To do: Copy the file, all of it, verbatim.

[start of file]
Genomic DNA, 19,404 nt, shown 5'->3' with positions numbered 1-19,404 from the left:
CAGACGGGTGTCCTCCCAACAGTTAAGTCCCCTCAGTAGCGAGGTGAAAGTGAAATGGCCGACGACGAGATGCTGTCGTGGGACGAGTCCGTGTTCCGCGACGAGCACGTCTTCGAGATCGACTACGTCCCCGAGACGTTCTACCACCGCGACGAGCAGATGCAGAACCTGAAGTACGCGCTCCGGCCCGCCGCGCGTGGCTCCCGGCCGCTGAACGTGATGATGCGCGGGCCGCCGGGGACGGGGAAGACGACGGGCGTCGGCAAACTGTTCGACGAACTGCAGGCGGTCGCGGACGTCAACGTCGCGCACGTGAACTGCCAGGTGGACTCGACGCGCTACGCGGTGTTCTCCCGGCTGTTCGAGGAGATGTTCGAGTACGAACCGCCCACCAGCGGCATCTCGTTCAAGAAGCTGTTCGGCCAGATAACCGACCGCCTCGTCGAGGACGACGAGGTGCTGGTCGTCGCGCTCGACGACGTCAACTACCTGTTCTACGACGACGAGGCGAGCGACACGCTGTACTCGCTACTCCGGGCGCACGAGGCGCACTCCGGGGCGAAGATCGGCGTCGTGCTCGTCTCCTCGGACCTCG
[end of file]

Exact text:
Genomic DNA, 19,404 nt, shown 5'->3' with positions numbered 1-19,404 from the left:
CAGACGGGTGTCCTCCCAACAGTTAAGTCCCCTCAGTAGCGAGGTGAAAGTGAAATGGCCGACGACGAGATGCTGTCGTGGGACGAGTCCGTGTTCCGCGACGAGCACGTCTTCGAGATCGACTACGTCCCCGAGACGTTCTACCACCGCGACGAGCAGATGCAGAACCTGAAGTACGCGCTCCGGCCCGCCGCGCGTGGCTCCCGGCCGCTGAACGTGATGATGCGCGGGCCGCCGGGGACGGGGAAGACGACGGGCGTCGGCAAACTGTTCGACGAACTGCAGGCGGTCGCGGACGTCAACGTCGCGCACGTGAACTGCCAGGTGGACTCGACGCGCTACGCGGTGTTCTCCCGGCTGTTCGAGGAGATGTTCGAGTACGAACCGCCCACCAGCGGCATCTCGTTCAAGAAGCTGTTCGGCCAGATAACCGACCGCCTCGTCGAGGACGACGAGGTGCTGGTCGTCGCGCTCGACGACGTCAACTACCTGTTCTACGACGACGAGGCGAGCGACACGCTGTACTCGCTACTCCGGGCGCACGAGGCGCACTCCGGGGCGAAGATCGGCGTCGTGCTCGTCTCCTCGGACCTCG